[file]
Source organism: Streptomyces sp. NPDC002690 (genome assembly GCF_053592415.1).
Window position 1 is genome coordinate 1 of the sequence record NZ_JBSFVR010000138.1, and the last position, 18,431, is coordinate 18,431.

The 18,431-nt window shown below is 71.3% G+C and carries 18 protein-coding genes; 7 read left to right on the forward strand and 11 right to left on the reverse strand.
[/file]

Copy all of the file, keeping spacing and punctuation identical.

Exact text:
Source organism: Streptomyces sp. NPDC002690 (genome assembly GCF_053592415.1).
Window position 1 is genome coordinate 1 of the sequence record NZ_JBSFVR010000138.1, and the last position, 18,431, is coordinate 18,431.

The 18,431-nt window shown below is 71.3% G+C and carries 18 protein-coding genes; 7 read left to right on the forward strand and 11 right to left on the reverse strand.